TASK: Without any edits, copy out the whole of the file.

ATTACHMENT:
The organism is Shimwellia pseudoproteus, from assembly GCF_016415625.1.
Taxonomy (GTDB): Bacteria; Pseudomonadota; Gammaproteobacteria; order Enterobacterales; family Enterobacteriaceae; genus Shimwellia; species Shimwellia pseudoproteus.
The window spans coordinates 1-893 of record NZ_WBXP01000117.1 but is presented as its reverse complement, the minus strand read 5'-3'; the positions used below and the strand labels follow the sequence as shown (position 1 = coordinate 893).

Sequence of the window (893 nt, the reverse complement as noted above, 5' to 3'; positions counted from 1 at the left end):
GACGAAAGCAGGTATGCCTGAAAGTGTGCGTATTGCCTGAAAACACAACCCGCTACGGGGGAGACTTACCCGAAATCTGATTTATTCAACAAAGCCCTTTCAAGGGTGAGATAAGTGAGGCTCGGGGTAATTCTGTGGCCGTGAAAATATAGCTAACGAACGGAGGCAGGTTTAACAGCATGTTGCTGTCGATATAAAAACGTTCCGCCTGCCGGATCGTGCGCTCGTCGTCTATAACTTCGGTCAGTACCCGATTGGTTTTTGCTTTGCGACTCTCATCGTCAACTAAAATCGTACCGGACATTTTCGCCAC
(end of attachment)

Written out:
The organism is Shimwellia pseudoproteus, from assembly GCF_016415625.1.
Taxonomy (GTDB): Bacteria; Pseudomonadota; Gammaproteobacteria; order Enterobacterales; family Enterobacteriaceae; genus Shimwellia; species Shimwellia pseudoproteus.
The window spans coordinates 1-893 of record NZ_WBXP01000117.1 but is presented as its reverse complement, the minus strand read 5'-3'; the positions used below and the strand labels follow the sequence as shown (position 1 = coordinate 893).

Sequence of the window (893 nt, the reverse complement as noted above, 5' to 3'; positions counted from 1 at the left end):
GACGAAAGCAGGTATGCCTGAAAGTGTGCGTATTGCCTGAAAACACAACCCGCTACGGGGGAGACTTACCCGAAATCTGATTTATTCAACAAAGCCCTTTCAAGGGTGAGATAAGTGAGGCTCGGGGTAATTCTGTGGCCGTGAAAATATAGCTAACGAACGGAGGCAGGTTTAACAGCATGTTGCTGTCGATATAAAAACGTTCCGCCTGCCGGATCGTGCGCTCGTCGTCTATAACTTCGGTCAGTACCCGATTGGTTTTTGCTTTGCGACTCTCATCGTCAACTAAAATCGTACCGGACATTTTCGCCAC